Mentor. Friend. Colleague. Lifesaver.
The late Angela H. Brodie, PhD, professor emeritus in the Department of Pharmacology at the University of Maryland School of Medicine (UMSOM), filled all four roles, said a panel of women who were fortunate enough to be the beneficiaries of Brodie’s intelligence, humor, inspiration, and friendship.
Brodie, who died in June 2017 at the age of 82, was honored at a Women’s History Month luncheon celebrating her life and legacy March 28 at Westminster Hall. She pioneered the development of aromatase inhibitors, which block the production of breast cancer-fueling estrogen. It is considered to be one of the greatest advances in treating breast cancer in the last 150 years.
The event featured a panel discussion moderated by Margaret M. McCarthy, PhD, professor and chair of the Department of Pharmacology. Panelists included Laure Aurelian, PhD, and Yun Qiu, PhD, both UMSOM professors who worked with Brodie; Carolyn Choate, a breast cancer survivor in long-term remission, thanks to the drug developed by Brodie; and Ann Robbins, PhD, MS, president of Ann Robbins, LLC, a firm offering regulatory affairs consulting services to pharmaceutical companies, startups, and nonprofits. The UMB Roundtable on Empowerment in Leadership and Leveraging Aspirations, also known as the UMBrella Group, hosted the luncheon.
“I do indeed call her a friend and it was a privilege to be able to have that relationship with her,” McCarthy said. “I always just have to point out as well, everybody emphasizes so much that she did for breast cancer, but her drug actually was revolutionary in the study of neuroscience was well. Her impact cannot be underestimated.”
University of Maryland, Baltimore President Jay A. Perman, MD, described Brodie’s career as one “marked by discoveries that would fundamentally change the way we treat breast cancer and that would ultimately save the lives of hundreds of thousands of women around the world.”
Brodie’s contributions encompassed more than those she made in the scientific community, Perman said. She helped shatter the glass ceiling in science; led in a male-dominated lab; insisted that her work be free to stand on its own merits; and made it her mission to ensure that more women are recruited and supported in science, Perman said.
“We’ll talk about the hard work we must still undertake to ensure that women in research have the same opportunities as men,” he said. “Regrettably, we have to do this because academic science isn’t immune to the Me Too movement or the Time’s Up movement. Far from it. They simply remind us that we do have so much more to do,” to keep harassment and discrimination out of the workplace and to level the playing field for wage equality and gender parity in positions of leadership.
“In these conversations, as well, we owe a great debt to Dr. Brodie,” Perman said.
Initially working with her husband, Harry Brodie, PhD, a chemist, Angela Brodie’s research in aromatase inhibitors began in the 1970s, when she was one of very few women in academic science and had to fight to find an audience for her research. Early on, she and Aurelian were the only two women in the lab at UMSOM and they formed a close bond, Aurelian said.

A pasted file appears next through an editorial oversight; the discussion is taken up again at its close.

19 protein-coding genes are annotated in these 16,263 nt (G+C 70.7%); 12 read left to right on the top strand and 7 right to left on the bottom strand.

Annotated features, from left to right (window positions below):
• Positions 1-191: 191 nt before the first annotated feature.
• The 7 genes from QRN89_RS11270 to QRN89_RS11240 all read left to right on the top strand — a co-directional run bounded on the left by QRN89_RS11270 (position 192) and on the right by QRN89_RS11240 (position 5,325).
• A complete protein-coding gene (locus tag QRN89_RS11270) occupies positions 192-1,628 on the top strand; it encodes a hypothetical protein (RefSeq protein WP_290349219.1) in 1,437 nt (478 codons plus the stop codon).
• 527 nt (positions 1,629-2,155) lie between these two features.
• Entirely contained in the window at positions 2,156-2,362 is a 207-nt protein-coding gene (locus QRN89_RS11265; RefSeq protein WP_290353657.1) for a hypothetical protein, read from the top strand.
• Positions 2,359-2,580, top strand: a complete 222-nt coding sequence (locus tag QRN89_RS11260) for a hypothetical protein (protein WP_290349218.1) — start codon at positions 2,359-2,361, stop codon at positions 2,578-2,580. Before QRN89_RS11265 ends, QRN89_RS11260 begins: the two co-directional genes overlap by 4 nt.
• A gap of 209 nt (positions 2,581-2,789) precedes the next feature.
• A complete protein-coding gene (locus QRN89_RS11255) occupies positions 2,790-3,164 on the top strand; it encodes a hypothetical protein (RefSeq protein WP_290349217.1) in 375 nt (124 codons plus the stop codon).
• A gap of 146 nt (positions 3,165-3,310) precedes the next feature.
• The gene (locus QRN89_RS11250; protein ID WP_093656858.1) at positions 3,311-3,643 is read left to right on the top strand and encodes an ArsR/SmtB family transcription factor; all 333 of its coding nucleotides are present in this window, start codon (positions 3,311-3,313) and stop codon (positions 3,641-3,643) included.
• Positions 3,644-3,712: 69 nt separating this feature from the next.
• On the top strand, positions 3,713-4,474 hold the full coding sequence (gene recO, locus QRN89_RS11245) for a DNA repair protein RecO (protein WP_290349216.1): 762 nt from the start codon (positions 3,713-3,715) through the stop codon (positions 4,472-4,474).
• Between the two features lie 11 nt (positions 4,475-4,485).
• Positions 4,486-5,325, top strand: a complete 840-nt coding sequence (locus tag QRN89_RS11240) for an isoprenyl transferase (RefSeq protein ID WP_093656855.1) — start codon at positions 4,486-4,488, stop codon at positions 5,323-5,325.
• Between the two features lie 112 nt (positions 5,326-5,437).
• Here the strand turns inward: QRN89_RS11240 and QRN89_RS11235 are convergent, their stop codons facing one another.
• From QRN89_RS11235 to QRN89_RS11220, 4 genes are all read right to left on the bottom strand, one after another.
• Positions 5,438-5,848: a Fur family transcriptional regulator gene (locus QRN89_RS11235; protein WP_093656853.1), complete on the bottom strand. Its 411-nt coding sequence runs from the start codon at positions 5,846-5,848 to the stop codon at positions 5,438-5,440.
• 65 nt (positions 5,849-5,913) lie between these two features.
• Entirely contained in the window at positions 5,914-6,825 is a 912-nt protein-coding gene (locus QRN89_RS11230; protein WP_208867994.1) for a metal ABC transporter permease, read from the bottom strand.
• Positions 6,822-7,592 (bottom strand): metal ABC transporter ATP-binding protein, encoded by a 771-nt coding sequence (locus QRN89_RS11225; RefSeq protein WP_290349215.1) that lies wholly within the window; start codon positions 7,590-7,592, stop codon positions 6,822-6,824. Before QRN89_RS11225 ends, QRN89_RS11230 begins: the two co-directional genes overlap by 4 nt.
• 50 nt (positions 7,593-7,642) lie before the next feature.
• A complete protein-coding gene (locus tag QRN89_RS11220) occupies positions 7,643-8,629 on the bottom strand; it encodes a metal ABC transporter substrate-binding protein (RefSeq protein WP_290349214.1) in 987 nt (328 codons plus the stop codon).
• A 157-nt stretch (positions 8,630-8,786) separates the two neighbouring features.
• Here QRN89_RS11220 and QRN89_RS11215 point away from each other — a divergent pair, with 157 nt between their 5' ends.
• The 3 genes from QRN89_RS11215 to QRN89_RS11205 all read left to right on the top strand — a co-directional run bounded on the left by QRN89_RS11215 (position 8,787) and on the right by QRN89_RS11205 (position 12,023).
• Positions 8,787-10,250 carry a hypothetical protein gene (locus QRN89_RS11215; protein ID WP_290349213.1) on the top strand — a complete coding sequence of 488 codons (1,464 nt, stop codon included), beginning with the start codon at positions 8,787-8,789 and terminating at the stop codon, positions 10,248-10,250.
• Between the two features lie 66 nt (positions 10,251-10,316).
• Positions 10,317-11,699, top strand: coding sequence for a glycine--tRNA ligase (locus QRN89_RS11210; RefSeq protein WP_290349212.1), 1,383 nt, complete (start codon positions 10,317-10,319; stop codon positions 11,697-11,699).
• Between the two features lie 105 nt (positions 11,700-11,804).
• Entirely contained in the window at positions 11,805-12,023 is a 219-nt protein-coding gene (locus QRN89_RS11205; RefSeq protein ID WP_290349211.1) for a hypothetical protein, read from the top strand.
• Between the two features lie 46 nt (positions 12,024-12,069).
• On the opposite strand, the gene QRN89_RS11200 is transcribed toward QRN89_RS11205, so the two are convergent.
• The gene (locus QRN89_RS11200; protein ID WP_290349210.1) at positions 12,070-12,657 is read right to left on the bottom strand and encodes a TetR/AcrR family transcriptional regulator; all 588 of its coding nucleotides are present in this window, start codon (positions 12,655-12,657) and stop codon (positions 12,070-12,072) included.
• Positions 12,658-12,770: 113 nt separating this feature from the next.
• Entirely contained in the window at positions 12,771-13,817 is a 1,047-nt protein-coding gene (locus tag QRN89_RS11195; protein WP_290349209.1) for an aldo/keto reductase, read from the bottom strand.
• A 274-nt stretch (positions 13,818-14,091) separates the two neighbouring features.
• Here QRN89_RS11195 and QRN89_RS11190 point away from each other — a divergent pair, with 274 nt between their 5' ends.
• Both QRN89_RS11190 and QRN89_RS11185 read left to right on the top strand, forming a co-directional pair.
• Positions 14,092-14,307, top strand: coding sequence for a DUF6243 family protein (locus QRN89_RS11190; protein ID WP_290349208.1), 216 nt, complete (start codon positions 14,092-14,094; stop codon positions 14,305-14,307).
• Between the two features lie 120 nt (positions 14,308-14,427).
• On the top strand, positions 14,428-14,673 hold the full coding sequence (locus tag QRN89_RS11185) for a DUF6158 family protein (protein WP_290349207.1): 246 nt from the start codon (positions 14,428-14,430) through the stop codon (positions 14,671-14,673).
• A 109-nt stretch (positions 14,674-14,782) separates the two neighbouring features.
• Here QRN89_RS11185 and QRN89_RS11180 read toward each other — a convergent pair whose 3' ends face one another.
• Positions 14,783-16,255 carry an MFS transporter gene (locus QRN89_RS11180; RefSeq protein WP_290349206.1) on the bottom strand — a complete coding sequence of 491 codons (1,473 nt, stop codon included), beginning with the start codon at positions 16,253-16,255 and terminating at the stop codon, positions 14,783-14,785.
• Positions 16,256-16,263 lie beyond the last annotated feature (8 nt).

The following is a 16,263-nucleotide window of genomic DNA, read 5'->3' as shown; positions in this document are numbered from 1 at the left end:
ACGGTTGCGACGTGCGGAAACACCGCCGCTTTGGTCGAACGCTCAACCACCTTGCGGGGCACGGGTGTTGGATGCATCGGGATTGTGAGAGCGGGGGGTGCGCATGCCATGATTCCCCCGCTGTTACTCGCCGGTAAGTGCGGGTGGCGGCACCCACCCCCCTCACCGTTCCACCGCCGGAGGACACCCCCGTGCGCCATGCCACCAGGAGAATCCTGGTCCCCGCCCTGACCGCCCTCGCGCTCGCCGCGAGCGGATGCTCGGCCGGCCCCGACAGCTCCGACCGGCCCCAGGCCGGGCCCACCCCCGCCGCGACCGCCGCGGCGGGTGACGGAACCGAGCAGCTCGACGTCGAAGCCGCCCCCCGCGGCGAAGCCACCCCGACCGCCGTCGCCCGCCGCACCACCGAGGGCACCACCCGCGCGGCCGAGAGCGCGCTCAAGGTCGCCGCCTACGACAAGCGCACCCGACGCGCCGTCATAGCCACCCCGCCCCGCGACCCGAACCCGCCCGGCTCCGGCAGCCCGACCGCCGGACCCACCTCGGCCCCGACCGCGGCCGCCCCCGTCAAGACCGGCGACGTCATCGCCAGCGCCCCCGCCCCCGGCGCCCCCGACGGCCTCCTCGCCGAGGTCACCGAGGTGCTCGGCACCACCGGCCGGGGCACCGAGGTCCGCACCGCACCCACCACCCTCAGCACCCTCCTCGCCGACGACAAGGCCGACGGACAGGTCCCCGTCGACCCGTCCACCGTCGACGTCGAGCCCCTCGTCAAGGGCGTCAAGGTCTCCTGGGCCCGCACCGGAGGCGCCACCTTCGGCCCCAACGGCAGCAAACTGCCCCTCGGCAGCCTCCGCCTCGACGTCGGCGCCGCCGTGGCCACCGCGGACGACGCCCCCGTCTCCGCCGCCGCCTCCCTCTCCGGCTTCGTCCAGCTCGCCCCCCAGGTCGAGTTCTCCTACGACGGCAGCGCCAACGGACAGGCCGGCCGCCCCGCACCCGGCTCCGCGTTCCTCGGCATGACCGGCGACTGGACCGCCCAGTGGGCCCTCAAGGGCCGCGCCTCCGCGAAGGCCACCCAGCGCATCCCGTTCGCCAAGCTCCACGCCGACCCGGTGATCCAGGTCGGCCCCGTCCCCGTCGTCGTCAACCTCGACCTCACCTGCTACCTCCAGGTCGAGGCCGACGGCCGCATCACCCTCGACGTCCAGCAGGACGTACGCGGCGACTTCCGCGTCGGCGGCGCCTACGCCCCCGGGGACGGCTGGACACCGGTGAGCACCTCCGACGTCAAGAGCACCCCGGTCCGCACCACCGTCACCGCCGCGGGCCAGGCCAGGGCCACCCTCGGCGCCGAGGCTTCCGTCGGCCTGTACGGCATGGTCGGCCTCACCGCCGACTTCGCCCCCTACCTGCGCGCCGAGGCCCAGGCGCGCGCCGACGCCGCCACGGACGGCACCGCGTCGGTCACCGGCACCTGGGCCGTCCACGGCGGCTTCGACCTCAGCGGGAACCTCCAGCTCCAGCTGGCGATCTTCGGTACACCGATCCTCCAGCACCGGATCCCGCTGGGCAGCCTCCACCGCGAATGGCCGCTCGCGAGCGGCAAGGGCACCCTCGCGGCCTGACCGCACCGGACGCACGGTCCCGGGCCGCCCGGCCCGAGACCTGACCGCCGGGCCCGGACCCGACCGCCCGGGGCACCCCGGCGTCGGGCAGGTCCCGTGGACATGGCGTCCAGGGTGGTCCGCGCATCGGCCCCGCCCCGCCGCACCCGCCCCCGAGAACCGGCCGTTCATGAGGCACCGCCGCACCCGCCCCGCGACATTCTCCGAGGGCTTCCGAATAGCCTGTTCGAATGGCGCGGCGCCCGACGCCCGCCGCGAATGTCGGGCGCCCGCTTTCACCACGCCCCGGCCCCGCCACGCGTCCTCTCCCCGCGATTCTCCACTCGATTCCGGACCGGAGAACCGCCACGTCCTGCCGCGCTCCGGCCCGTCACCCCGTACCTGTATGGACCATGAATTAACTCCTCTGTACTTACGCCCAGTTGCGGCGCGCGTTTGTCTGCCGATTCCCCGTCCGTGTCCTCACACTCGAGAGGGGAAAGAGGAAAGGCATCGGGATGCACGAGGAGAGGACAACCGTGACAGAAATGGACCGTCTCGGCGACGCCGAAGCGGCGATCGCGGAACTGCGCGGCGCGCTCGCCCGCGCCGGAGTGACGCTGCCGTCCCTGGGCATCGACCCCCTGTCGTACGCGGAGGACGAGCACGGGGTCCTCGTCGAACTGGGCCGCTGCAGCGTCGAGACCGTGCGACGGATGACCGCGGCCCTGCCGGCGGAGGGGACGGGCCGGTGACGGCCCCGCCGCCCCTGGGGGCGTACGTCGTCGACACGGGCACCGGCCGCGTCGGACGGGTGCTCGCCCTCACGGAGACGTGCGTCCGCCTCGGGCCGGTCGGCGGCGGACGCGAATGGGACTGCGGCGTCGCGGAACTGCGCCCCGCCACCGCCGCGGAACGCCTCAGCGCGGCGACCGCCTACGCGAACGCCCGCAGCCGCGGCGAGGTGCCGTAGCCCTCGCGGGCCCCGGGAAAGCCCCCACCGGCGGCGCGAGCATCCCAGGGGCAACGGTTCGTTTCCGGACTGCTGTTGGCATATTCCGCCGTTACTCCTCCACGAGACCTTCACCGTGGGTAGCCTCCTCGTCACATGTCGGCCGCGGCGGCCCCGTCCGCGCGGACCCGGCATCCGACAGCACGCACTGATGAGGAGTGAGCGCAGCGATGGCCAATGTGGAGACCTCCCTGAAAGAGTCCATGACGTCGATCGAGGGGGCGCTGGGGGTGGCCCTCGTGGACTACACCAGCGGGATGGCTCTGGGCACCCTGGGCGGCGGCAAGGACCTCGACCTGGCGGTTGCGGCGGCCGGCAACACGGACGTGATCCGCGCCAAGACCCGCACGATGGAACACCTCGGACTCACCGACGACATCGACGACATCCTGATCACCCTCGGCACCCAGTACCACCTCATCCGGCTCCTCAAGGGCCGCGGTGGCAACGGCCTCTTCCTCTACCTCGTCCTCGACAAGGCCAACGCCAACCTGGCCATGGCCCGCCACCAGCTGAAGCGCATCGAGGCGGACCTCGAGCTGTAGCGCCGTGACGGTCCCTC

“Thank you for this opportunity to see that smile again. It was such a special smile,” Aurelian said after attendees watched a video highlighting Brodie’s career. “I’m supposed to talk about myself and I will in a minute but that smile reminded me of many wonderful afternoons that we got together and complained so it made us feel better. I was blessed to have a friend like Angela in my life for which I’m grateful and I’m glad that we are here to remember her.”
Aurelian said the two especially bonded because they both wanted to have careers in academia while raising a family. “To have children in those days and want to have a career in academia was an absolute no-no. But Angela did it and I did it,” she said.
Choate, a breast cancer survivor and advocate, said Brodie was the embodiment of this year’s national Women’s History Month theme, “Nevertheless She Persisted.”
“In an industry, academia, that was ruled basically by men, in an industry, pharmaceuticals, that was by and large ruled by men, it took her almost two decades to get that drug to market for a drug she believed in, that she knew would work for women like me,” said Choate.
Last summer, as a tribute to Brodie, Choate and her daughter, Sydney, completed a 300-mile kayaking journey, which raised more than $400,00 for breast cancer research.
Brodie recruited Qiu from the University of Minnesota to UMSOM in 2002. Qiu collaborated with Brodie to study molecular mechanisms underlying therapeutic resistance in prostate cancer, mainly focused on androgen receptor and protein kinases signaling.
“As a woman scientist, especially when you have little kids in the family, it’s very difficult to balance the career and personal life,” Qiu said. “Angela taught me a lot of her experience, how to handle the personal life and the career. I am glad I learned a great deal from her and I survived a very competitive environment during my early academic life. I am very grateful for Angela’s encouragement.”
While the two never met, Robbins, a neuroscientist, said Brodie still shaped her life professionally and personally.
“In 1990, I knew about aromatase inhibitors,” she said. “I started looking at what drugs were currently in the pipeline being developed for women, and that is where I learned about the research of both Dr. Brodies.”
That same year, Robbins’ mother was diagnosed with estrogen receptor positive breast cancer. Today, her mom is an 84-year-old cancer survivor.
“I have now continued to work with big companies, small companies and I am continually inspired by the work of women, entrepreneurs, like Dr. Brodie and others, women before her and after her, that have and will continue to help pursue products that are important for women’s health,” Robbins said.